Despite multiple warnings from public health officials and BC Ferries to stay home and avoid all non-essential travel over the long weekend, terminals linking the Lower Mainland to popular destinations such as Vancouver Island and the Gulf Islands have still reportedly been busier than usual.
According to BC Ferries, most of the Tsawassen to Swartz Bay ferries on April 9 were at least 94% full, and at least 75% full on April 10.
- See also:
This comes after multiple pleas from the government asking people to make virtual holiday plans to stay home, and BC Ferries urging customers to only travel if absolutely necessary.
This is not the time to travel, unless absolutely necessary. Stay at home and be creative with how you connect with family and friends.
Find the virtue in virtual & telephone connections. Find togetherness without gathering.
For the ones we love, stay 100% committed.
— Adrian Dix (@adriandix) April 10, 2020
And despite a statement by BC Ferries reminding travellers that many smaller island and coastal communities have limited supplies, healthcare equipment, and resources, sailings to places such Bella Coola, Ocean Falls, Shearwater, Bella Bella, and Nimpkish were also reportedly busy.
These communities have limited healthcare resources. For instance, Powell River has 33 beds in the entire hospital. #powellriver #lund #fannybay #egmont #robertscreek #gibsons #sechelt #gulfislands #madierapark #penderharbour #BCFerries #SunshineCoast #covid19Canada pic.twitter.com/QQ4TC6u2K6
— michelle Tom (@michtom20) April 11, 2020
@jjhorgan As a concerned resident of Port Alberni, is anything going to be done about the amount of travel happening on @BCFerries? Why are people being allowed to board with campers and boats? I am incredibly disappointed by the actions of all these people traveling freely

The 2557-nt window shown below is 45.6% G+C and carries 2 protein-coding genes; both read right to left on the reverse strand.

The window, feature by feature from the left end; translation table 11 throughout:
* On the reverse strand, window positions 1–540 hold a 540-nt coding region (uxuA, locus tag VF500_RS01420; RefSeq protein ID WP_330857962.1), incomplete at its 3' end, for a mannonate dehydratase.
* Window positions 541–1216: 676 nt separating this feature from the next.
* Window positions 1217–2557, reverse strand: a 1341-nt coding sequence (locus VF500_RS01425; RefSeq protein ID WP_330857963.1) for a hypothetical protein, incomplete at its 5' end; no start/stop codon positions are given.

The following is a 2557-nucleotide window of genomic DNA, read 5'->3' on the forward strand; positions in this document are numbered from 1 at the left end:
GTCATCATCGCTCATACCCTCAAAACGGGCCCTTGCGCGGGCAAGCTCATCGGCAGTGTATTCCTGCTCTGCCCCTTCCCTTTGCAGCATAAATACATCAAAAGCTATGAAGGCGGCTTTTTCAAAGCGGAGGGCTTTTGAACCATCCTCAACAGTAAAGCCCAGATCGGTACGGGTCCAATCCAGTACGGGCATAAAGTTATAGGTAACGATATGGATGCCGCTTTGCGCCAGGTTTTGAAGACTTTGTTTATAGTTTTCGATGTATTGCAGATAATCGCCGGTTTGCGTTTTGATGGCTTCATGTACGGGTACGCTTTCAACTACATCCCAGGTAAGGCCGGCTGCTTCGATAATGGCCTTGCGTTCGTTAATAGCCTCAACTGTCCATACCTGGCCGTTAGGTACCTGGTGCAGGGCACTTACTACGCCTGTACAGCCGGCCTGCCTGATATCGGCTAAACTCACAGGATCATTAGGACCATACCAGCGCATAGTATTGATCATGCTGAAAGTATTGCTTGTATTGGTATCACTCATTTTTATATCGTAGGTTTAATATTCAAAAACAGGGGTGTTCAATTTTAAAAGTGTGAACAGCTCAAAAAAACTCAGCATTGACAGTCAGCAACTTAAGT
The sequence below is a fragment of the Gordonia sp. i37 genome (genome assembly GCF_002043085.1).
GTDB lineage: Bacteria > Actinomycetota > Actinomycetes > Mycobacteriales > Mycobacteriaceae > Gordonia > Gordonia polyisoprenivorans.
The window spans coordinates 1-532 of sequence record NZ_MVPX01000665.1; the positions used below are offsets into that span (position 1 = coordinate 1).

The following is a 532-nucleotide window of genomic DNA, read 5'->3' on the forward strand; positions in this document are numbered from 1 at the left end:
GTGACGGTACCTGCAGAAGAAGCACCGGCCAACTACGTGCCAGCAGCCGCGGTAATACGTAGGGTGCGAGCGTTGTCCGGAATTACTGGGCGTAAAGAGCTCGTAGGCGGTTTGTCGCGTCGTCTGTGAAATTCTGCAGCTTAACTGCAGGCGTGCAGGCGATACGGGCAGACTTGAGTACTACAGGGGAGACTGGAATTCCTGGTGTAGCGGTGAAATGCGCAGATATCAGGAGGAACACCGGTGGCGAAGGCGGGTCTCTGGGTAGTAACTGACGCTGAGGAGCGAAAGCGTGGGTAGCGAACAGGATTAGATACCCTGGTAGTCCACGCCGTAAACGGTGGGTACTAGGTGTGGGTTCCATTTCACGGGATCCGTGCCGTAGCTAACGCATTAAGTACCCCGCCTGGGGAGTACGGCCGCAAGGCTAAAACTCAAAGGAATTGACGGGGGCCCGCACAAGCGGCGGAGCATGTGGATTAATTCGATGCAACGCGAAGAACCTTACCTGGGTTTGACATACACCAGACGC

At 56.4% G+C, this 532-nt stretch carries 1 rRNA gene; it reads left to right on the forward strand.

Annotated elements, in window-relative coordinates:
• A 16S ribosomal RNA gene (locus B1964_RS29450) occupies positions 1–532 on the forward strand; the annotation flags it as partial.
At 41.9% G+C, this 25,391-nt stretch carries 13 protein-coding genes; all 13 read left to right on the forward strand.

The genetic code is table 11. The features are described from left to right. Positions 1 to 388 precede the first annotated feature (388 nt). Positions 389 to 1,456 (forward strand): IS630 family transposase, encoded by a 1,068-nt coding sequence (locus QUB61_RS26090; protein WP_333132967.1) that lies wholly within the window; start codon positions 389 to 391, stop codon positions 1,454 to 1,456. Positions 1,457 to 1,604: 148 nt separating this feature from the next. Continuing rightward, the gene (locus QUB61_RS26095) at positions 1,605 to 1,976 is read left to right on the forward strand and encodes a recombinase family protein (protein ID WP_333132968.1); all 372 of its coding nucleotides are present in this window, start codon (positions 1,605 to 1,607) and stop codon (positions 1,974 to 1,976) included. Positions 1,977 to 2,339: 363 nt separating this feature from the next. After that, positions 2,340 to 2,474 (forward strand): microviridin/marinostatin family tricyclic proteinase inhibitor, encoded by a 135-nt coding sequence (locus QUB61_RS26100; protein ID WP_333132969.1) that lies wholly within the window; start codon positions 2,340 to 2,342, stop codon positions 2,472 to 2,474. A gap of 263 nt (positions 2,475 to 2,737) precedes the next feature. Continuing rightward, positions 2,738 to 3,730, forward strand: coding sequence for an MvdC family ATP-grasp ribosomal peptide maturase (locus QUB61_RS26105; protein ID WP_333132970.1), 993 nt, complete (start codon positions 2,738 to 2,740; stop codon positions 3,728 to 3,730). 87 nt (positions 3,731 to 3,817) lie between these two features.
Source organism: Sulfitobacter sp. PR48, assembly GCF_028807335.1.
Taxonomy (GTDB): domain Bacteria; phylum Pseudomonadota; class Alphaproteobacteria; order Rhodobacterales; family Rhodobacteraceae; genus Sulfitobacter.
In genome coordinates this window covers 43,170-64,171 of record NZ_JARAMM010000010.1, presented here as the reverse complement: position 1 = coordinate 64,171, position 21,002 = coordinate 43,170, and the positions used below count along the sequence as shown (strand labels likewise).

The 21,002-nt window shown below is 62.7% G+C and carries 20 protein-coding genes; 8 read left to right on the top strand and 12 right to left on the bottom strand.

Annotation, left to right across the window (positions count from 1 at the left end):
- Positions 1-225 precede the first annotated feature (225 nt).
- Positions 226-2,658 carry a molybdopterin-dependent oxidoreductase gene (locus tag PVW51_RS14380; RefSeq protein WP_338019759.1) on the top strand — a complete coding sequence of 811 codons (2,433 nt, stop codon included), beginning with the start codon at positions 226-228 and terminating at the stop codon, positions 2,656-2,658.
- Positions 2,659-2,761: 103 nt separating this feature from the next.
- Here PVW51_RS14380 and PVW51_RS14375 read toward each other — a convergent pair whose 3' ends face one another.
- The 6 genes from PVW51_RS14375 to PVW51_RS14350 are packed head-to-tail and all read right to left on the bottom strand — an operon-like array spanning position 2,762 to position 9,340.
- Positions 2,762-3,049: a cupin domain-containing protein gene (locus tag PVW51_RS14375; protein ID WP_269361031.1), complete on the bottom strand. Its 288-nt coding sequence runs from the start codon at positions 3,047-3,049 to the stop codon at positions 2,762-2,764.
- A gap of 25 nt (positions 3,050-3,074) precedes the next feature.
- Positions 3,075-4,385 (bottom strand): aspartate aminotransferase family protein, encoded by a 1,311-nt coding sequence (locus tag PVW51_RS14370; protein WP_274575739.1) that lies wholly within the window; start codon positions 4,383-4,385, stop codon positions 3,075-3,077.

— Becky (@Becca1NiNe) April 11, 2020
Many are ignoring you and putting us on the Island at risk. We had numerous non residents on motor cycles travelling through our neighbourhood, stopping and trying to engage with residents. Stop non essential travel on all ferries please. Firm action is now necessary.
— PDC (@leMatour27) April 11, 2020
For its part, BC Ferries said on Twitter that while it is asking everyone to avoid all non-essential travel, it is “not authorized to restrict travel in this regard. Any enforcement will need to be based on directive from the provincial government.”
On Thursday, Provincial Health Officer Bonnie Henry was asked if BC had any plans for a province-wide increase in enforcement on non-essential travel over the weekend such as police roadside checkpoints to help ensure compliance with the orders.
“No, we have not taken that approach,” she said. “We don’t intend to, and in most cases in Canada, we’re not using that approach.”
Rather, she said, “it’s much more about supporting people to do the right thing. I’m telling them what the right thing is, making sure they have the means to do the right thing, and as we have seen repeatedly, people do follow our advice around this.”
Henry said she expects people “will be taking that advice as well this weekend, and there will of course be the regular policing and public safety doing their thing.”
Ultimately, however, “we do not have specific enforcement around people travelling.”
On Saturday, Henry was for her response to reports of increased traffic on BC Ferries this weekend.
“We still say if you don’t have a reason to go, then don’t go,” she said. “We know most people are doing that.”
That said, “there are many reasons why people may need to travel – whether it’s for family or to to check up on people,” she added, noting that she has spoken to BC Ferries about the issue.
“They do report that for one, ferries are only allowed to carry 50% of capacity and we know the schedule has been dramatically reduced,” she said. “They did confirm they’re only seeing a fraction of the traffic they would normally on this weekend.”
With files from Eric Zimmer